WASHINGTON — The United States is looking at delivering non-lethal aid to Syria's rebels, Defense Secretary Leon Panetta said Wednesday, hinting at the first direct US assistance to forces seeking President Bashar al-Assad's downfall.

While the United States is outraged at the killing of civilians it does not believe in taking "unilateral" military action and favors pursuing diplomacy to force Assad to step down, Panetta told the Senate Armed Services Committee.

Asked by Senator Richard Blumenthal if the United States was ready to deliver communications equipment to Syrian rebels, Panetta said: "I'd prefer to discuss that in a closed session but I can tell you that we're considering an array of non-lethal assistance."

His answer marked the first time President Barack Obama's administration had suggested it was ready to provide direct assistance to Syria's rebels, who are badly outgunned by the regime's tanks and artillery.

The Pentagon chief's comments came as UN humanitarian chief Valerie Amos said the Syrian protest city of Homs had been "completely devastated" and that the regime had prevented her from visiting opposition-held areas.

Panetta condemned the regime's violent crackdown but expressed caution about military intervention, citing a lack of international consensus, a deeply divided resistance and the risk of fueling a civil war.

"We are reviewing all possible additional steps that can be taken with our international partners to support efforts to protect the Syrian people, end the violence, and ensure regional stability, including potential military options if necessary," Panetta said.

"Although we will not rule out any future course of action, currently the administration is focusing on diplomatic and political approaches rather than a military intervention."

Some Republican lawmakers, including Senator John McCain, have called for US air strikes to support the Syrian rebels and warned that time is of the essence to protect threatened civilians.

"Syria today is the scene of some of the worst state-sponsored violence since the Balkans," McCain said at the hearing.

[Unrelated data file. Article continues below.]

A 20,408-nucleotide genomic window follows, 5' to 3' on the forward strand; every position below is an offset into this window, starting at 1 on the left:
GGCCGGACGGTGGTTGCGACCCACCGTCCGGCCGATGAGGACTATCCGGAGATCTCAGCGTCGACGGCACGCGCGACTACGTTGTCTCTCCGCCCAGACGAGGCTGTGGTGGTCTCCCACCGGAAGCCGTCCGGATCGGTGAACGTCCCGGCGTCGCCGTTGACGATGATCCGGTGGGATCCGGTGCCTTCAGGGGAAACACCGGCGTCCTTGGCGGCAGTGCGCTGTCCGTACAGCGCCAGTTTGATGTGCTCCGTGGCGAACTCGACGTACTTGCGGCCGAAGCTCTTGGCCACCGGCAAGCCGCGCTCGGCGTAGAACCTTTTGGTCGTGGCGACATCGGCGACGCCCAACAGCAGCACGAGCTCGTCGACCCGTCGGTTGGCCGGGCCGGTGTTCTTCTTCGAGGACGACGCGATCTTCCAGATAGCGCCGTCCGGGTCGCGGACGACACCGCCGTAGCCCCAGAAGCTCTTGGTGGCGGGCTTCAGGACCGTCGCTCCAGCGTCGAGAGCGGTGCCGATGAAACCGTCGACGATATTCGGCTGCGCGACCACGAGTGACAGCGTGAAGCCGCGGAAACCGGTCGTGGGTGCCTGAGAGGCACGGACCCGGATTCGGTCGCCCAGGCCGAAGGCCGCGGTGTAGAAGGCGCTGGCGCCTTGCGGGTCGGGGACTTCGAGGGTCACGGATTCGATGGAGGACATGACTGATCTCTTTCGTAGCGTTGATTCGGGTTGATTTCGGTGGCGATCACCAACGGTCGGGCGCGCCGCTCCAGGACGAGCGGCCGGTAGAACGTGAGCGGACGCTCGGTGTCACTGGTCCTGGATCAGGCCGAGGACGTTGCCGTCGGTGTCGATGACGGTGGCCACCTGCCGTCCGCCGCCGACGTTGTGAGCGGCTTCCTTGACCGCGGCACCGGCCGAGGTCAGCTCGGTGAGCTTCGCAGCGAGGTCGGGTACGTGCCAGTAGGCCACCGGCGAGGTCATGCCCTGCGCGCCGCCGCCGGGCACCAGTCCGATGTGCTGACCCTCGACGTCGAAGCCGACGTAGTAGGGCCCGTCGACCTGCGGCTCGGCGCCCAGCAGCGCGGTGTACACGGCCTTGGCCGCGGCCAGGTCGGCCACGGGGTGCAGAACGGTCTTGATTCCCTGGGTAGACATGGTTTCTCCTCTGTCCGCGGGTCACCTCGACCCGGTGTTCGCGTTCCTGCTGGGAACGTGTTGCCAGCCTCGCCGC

The "only realistic way" to stop Assad's artillery and tanks is through "foreign air power," he said.

Panetta, however, echoed Obama's view that the situation was different than Libya, where a NATO-led coalition carried out a bombing campaign last year that helped topple Moamer Kadhafi's regime.

In the case of Libya, there was strong support for intervention in the UN Security Council and within the Arab League, he said. But Russia and China have opposed punitive measures and the Arab League has stopped short of endorsing an air war over Syria.

Panetta also said the armed resistance in Syria was so fragmented that it was difficult to know who outside governments should recognize or contact, with roughly 100 groups identified as part of the opposition.

"It is not clear what constitutes the Syrian armed opposition -- there has been no single unifying military alternative that can be recognized, appointed, or contacted."

Resorting to military action could have the unintended effect of feeding a full-blown civil war, he said.

Syria's Russian-made missiles and radars could pose a challenge for any air campaign, officials say, and the US military's top officer, General Martin Dempsey, said air defenses in the country's west are five times more powerful than Libya's anti-aircraft weaponry.

Advocates of intervention, however, have cited a successful air strike -- widely believed to be the work of Israel's air force -- that knocked out a secret nuclear reactor in Syria in 2007.

The American military role has so far been limited to sharing intelligence with regional partners, Dempsey said. "But should we be called on to help secure US interests in other ways, we will be ready," he said.

"We maintain an agile regional and global posture. We have solid military relationships with every country on Syria's borders," said Dempsey, the chairman of the Joint Chiefs of Staff.

The military had prepared contingency plans for possible intervention at the request of the White House, but the president has not yet been briefed and a more detailed operational plan has yet to be drawn up, he said.

The military options include imposing a no-fly zone, naval "interdiction" and "limited aerial strikes," he said.